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exclusive use of shippers obtains in a contract carrier proceeding, a determination should be made whether the shippers have need for a transportation service by an applicant because protestants cannot adequately serve such need, see Interstate Contract Carrier Corporation v. United States, 389 F. Supp. 1159 (D. Utah, 1974), cf. Midwest Truck Lines, Ltd v. Interstate Commerce Commission, 269 F. Supp. 554, 561 (D. D.C. 1967), and compare Royal Transports, Inc., Contr. Car. Applic., 120 M.C.C. 783, 790 (1974), and Meat Packers Express, Inc. v. United States, 244 F. Supp. 642, 648 (D. Nebr. 1965). Where dedication is not present, “distinct need” connotes a rather high threshold of specialized or unique need of shippers which must be met (and which is not shown to exist in this case), see J-T Transport, supra, 368 U.S. at page 90.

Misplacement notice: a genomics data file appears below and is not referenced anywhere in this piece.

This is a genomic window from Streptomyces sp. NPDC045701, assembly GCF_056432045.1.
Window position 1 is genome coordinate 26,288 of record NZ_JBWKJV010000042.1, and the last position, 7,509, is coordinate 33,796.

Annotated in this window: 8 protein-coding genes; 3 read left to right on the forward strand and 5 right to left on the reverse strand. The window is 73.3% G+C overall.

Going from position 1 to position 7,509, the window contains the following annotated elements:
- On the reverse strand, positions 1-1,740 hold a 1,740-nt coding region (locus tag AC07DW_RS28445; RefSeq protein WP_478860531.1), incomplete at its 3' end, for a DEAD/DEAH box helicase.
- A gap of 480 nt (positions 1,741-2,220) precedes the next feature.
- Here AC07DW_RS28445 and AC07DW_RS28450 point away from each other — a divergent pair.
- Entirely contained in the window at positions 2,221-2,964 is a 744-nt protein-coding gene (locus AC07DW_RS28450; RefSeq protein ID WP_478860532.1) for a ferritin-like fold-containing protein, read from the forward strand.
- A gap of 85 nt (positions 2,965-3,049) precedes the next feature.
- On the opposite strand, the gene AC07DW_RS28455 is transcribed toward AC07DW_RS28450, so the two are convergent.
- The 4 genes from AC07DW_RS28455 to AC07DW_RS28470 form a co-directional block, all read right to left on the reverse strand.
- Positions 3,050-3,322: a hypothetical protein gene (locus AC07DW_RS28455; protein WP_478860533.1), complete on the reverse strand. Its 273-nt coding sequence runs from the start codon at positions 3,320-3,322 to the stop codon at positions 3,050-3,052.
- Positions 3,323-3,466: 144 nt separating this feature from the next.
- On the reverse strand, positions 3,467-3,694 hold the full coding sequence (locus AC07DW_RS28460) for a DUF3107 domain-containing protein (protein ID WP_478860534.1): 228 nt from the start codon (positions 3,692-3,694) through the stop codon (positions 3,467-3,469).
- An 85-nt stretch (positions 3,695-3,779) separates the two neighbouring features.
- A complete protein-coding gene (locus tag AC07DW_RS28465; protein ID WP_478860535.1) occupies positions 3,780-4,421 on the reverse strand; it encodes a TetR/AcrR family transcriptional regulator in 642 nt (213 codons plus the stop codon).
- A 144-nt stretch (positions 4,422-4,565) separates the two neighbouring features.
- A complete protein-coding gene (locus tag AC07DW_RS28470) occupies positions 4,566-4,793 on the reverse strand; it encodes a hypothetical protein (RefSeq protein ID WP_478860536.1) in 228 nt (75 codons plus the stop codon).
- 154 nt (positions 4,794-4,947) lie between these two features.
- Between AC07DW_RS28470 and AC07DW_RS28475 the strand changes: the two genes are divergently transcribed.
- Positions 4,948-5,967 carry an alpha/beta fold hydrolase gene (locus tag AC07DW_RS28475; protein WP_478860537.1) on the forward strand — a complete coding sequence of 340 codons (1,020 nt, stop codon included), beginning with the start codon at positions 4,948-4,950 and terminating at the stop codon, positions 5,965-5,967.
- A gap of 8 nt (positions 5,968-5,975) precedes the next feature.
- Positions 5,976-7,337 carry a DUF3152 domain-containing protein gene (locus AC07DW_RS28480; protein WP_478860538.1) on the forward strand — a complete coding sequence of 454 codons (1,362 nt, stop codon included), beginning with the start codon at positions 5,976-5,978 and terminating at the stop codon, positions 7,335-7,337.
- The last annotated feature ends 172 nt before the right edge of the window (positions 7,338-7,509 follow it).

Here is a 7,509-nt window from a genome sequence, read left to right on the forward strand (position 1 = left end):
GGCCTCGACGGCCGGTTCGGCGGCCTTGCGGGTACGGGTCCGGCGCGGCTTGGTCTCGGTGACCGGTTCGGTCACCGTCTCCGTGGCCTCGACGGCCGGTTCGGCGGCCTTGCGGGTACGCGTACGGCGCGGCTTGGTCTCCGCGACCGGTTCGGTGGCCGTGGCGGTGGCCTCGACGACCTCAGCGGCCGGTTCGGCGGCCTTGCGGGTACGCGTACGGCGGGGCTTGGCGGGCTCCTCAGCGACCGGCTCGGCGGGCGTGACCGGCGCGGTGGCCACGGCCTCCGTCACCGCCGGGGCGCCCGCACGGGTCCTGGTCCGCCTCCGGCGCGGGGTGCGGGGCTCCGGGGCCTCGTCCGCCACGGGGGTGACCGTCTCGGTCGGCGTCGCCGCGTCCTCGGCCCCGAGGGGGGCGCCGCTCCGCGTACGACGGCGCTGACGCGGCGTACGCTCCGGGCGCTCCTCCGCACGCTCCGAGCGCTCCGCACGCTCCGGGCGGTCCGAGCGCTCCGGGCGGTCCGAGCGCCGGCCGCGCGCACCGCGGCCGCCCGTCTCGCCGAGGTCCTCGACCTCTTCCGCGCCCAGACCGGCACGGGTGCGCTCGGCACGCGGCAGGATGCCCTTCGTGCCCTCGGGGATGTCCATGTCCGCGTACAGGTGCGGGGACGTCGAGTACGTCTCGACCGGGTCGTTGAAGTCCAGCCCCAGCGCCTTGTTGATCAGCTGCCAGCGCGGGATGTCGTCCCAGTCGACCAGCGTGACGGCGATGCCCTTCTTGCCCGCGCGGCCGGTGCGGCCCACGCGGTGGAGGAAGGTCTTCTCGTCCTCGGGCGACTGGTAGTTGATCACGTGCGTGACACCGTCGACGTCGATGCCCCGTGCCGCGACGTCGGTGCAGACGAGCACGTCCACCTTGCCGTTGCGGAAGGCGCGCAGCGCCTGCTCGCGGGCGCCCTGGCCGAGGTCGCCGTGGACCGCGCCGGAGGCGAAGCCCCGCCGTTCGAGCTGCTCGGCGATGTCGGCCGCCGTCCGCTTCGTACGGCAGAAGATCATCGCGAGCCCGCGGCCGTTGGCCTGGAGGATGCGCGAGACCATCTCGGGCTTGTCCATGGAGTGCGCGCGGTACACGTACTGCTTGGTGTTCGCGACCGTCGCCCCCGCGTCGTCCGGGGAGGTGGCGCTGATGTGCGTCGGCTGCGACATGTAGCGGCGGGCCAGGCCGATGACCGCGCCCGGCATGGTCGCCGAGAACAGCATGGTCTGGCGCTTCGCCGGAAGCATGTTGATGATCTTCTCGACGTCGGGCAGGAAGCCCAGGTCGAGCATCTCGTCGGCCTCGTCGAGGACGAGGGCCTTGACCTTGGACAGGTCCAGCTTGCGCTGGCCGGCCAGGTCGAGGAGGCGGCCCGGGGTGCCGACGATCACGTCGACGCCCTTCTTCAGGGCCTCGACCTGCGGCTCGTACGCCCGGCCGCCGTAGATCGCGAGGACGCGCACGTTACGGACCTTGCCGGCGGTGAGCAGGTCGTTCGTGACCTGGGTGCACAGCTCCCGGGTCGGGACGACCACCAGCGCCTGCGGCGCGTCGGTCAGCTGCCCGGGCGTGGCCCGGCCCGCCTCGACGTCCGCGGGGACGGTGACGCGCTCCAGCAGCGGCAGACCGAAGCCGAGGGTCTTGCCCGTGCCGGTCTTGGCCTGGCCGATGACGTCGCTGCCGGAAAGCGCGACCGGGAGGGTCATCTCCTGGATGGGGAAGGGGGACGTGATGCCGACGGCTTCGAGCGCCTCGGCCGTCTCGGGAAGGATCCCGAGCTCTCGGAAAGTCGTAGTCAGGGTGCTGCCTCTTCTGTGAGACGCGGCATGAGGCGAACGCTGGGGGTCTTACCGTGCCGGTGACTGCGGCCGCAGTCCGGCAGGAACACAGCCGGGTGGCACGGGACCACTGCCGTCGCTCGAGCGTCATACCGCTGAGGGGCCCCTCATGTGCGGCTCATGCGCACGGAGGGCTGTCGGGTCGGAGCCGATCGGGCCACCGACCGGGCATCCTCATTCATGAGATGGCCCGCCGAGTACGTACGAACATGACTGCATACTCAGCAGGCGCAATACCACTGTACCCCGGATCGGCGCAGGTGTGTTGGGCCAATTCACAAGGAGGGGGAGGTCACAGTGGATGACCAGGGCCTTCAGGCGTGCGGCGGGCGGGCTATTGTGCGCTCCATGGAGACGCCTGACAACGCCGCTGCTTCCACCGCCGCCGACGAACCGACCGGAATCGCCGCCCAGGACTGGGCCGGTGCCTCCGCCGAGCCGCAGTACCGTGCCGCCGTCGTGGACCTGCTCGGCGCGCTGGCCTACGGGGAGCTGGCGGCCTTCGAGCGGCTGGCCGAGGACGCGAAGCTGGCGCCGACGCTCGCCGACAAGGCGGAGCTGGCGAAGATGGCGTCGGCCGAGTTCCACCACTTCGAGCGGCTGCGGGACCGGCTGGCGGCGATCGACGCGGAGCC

Having determined that the proposed operation fails to qualify as contract carriage, we will next consider the application as one for common carrier authority. Initially, we are of the opinion that protestant holds the requisite commodity authority to provide the bulk of the service proposed. Malba's pertinent certificate reads "building and construction equipment and materials (including those requiring special equipment, when transported to or from construction sites, or between such sites, on the one hand, and, on the other, buildings or yards used for the storage of construction equipment).” First, many types of glass are contained in appendix VI to the report in Descriptions in Motor Carrier Certificates, 61 M.C.C. 209, 281 (1952), and, as such, may be transported by a carrier holding authority to transport building materials, without specific inquiry as to end use, provided that at the time of the movement, the carrier does not have knowledge that the commodity is to be used for some other purpose, Contractors Transit; Inc.- Investigation and Revocation, 78 M.C.C. 347, 350 (1958). The glass to be used other than as a building material constitutes a minor portion of the involved traffic.